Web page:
Table of Contents


Art. 1. A respite is an act by which a debtor who has failed, or is in such circumstances as to render his failure unavoidable, or is in the impossibility to satisfy his debts at the time they are due, transacts with his creditors and obtains from them time or delay for the payment of the sums which he owes to them and even sometimes a remission of a part of the said debt.

Art. 2. The respite is voluntary or forced;
It is voluntary when all the creditors consent to the proposal which the debtor makes to pay in a limited time the whole or a part of his debt.
It is forced when a part of the creditors refuse to accept the debtor’s proposals and when the latter is obliged to compel them by judicial authority to consent to what the others have determined in the cases directed by law.

Art. 3. The forced respite takes place when the creditors do not all agree, for then the opinion of the three fourths in number and in amount prevails over that of the creditors forming the other fourth, and the judge shall approve such opinion and it shall be binding on the other creditors who did not agree to it, except if the debt results from a deposit or from a demand for a marriage portion made by a wife against her husband or from a balance of account due by tutors or curators to those whose estate they administered.

Art. 4. But in order that a respite may produce that effect, it is necessary:
1st, That the debtor should depose in the clerk’s office of the judge to whom he presents his petition for calling his creditors, a true and exact schedule sworn to by him, of all his moveable and immoveable property as well as of his debts;
2d, That a meeting of the creditors of such debtor, be called on at the office of a notary public by order of the judge, to which meeting the said creditors shall be summoned to attend by processes issued from the court of said judge, if said creditors lived within the parish where said meeting shall take place or by letters addressed to them by said notary, if they are not residing in the parish, but within the territory;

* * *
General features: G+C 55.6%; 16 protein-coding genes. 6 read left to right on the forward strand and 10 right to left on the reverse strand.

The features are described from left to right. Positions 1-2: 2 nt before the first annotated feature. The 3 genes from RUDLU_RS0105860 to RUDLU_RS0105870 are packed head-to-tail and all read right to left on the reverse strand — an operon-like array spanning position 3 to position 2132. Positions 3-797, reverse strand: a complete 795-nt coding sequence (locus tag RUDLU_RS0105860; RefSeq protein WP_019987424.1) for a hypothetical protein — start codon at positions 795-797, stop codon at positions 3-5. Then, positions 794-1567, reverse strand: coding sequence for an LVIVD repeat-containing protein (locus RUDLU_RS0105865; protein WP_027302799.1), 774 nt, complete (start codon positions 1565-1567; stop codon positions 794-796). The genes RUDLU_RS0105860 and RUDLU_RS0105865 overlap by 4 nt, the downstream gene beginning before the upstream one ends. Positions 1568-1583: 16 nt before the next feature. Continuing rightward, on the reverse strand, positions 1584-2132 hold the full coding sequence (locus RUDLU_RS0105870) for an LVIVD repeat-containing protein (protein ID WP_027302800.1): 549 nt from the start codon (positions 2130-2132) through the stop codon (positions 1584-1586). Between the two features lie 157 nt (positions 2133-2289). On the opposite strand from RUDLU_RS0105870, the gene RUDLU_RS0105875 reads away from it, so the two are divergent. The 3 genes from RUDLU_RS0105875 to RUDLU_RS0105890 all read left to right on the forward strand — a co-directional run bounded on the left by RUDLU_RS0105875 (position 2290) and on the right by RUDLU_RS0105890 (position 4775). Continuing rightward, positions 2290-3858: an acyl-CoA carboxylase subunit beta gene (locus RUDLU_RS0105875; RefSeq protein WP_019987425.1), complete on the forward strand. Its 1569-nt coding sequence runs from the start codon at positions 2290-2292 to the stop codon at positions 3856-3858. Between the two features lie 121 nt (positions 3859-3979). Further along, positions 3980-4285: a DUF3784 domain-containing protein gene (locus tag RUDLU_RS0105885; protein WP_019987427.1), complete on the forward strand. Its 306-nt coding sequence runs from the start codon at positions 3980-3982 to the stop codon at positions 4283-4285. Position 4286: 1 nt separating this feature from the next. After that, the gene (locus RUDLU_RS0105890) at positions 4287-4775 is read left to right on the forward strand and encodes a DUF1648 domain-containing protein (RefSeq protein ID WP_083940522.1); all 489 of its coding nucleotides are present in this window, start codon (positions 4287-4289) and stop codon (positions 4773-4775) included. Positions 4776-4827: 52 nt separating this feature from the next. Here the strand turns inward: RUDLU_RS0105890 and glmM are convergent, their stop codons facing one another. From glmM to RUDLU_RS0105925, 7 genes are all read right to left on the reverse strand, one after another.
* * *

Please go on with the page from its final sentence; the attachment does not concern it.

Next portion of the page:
3d, That the creditors be ordered to attend in ten days, if they are all living in the parish of the judge who gives the order and in thirty days, if there are some of them living out of the said parish but within the territory; and if any of the creditors reside out of the territory, the judge shall appoint a counsel to represent them in the meeting of the creditors;
4th, That this meeting as well as its object be advertised three times in both the English and French languages, by papers posted up in the usual places, or at least in two of the news papers printed in the city of New-Orleans;
And, 5th, That the creditors called on should take an oath before the notary in whose office the meeting takes place, of the amount and truth of their respective claims.
The creditors who have not taken this oath cannot be reckoned in the number of the creditors who possess three fourths of the debt.

Art. 5. In order that the contract of respite may be effectual it must be homologated by the judge who ordered the meeting of the creditors.

Art. 6. The creditors who have a privilege, such as venders, cannot be compelled to consent to any respite, remission or other concordate on account of the sums for which they have such privilege.
Therefore they cannot be deprived by any respite though agreed to by three fourths of the creditors in number and in amount, of the right of seizing the property on which they have a privilege, but if such property do not prove sufficient to satisfy their debt, they shall be restrained from acting for the surplus either against the person of their debtor or against those of his effects on which they have no privilege except after the expiration of the term granted by the respite.
The creditors on mortgage are bound by the respite in the same manner as ordinary creditors but they are not obliged to consent to any remission.

Art. 7. The time allowed to a debtor in a forced respite cannot exceed three years and if the creditors of the three fourths of the creditors in number and in amount, have granted to him more time, the creditors who are opposed to the respite, may cause this delay to be reduced to the legal time saving to the debtor the right when it shall be expired to call again these creditors in order to obtain a new delay which in this last case shall be granted only if all these creditors unanimously consent to it.

Art. 8. Any one who has claimed the benefit of the cession of goods, cannot afterwards pray for a mere respite.

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